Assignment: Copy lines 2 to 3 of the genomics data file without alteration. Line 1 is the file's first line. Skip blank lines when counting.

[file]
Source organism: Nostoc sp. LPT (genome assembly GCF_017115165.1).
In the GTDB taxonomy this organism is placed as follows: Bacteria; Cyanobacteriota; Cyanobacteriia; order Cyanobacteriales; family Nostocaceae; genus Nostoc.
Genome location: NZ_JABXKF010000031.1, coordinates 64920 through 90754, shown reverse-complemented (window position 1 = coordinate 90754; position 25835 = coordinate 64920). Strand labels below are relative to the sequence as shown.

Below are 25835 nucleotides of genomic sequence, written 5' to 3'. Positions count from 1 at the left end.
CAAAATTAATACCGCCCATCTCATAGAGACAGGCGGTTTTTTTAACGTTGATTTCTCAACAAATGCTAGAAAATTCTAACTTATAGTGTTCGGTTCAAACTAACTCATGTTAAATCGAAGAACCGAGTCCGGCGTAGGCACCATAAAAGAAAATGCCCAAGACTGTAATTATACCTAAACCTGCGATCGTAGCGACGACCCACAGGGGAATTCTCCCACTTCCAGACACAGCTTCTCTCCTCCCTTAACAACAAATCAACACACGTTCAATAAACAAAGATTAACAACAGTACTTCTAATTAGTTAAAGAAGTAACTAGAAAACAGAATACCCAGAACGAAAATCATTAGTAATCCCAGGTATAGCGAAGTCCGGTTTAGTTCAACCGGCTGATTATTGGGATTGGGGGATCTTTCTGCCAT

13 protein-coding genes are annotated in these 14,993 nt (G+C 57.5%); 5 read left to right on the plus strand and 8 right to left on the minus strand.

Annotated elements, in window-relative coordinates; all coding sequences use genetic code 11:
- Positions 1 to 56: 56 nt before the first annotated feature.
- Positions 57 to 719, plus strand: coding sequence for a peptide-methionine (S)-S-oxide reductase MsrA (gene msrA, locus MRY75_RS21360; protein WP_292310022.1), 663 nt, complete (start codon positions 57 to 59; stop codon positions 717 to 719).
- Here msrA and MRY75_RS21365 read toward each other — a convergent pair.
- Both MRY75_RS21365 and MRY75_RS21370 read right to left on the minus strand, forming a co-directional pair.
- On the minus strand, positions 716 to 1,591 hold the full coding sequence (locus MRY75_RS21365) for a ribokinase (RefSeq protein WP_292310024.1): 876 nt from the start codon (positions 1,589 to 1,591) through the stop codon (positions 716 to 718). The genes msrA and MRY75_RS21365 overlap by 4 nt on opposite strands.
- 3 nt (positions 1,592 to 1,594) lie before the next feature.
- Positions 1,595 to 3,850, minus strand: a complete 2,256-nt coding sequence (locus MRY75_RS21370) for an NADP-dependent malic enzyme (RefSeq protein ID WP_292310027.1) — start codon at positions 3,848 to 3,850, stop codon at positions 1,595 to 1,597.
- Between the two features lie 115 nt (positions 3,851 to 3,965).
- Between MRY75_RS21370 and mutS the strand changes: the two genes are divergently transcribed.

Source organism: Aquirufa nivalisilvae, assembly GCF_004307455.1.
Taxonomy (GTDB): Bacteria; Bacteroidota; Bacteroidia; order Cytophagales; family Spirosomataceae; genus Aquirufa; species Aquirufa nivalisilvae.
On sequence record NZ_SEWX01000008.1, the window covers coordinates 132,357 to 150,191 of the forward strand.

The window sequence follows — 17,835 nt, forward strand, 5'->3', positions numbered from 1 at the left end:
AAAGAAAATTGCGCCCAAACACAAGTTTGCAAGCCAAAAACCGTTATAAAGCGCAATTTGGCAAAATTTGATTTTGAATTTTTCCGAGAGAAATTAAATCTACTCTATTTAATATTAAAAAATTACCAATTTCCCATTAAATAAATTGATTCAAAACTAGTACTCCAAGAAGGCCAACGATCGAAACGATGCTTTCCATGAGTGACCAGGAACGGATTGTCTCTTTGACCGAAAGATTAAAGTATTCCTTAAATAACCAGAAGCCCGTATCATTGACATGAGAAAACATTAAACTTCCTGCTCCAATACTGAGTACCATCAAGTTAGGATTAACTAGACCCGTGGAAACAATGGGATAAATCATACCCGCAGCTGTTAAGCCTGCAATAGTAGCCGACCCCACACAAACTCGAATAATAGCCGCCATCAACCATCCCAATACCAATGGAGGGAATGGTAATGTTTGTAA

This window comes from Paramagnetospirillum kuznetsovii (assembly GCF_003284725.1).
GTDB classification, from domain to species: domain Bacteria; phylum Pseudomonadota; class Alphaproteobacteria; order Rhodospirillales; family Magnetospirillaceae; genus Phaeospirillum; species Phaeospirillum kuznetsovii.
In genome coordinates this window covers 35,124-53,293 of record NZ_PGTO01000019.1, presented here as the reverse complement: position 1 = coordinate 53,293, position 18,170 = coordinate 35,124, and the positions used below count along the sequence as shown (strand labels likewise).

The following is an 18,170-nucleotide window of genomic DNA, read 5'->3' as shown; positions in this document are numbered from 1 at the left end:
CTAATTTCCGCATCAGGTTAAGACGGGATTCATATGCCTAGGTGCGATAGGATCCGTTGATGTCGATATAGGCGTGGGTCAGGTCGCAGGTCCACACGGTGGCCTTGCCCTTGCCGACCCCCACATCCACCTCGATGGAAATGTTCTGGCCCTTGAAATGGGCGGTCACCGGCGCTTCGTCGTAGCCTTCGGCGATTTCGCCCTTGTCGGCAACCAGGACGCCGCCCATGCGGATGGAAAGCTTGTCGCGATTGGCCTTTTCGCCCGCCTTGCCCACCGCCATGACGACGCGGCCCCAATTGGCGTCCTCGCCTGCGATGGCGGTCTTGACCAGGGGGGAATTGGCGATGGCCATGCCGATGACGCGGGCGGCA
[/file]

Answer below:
In the GTDB taxonomy this organism is placed as follows: Bacteria; Cyanobacteriota; Cyanobacteriia; order Cyanobacteriales; family Nostocaceae; genus Nostoc.
Genome location: NZ_JABXKF010000031.1, coordinates 64920 through 90754, shown reverse-complemented (window position 1 = coordinate 90754; position 25835 = coordinate 64920). Strand labels below are relative to the sequence as shown.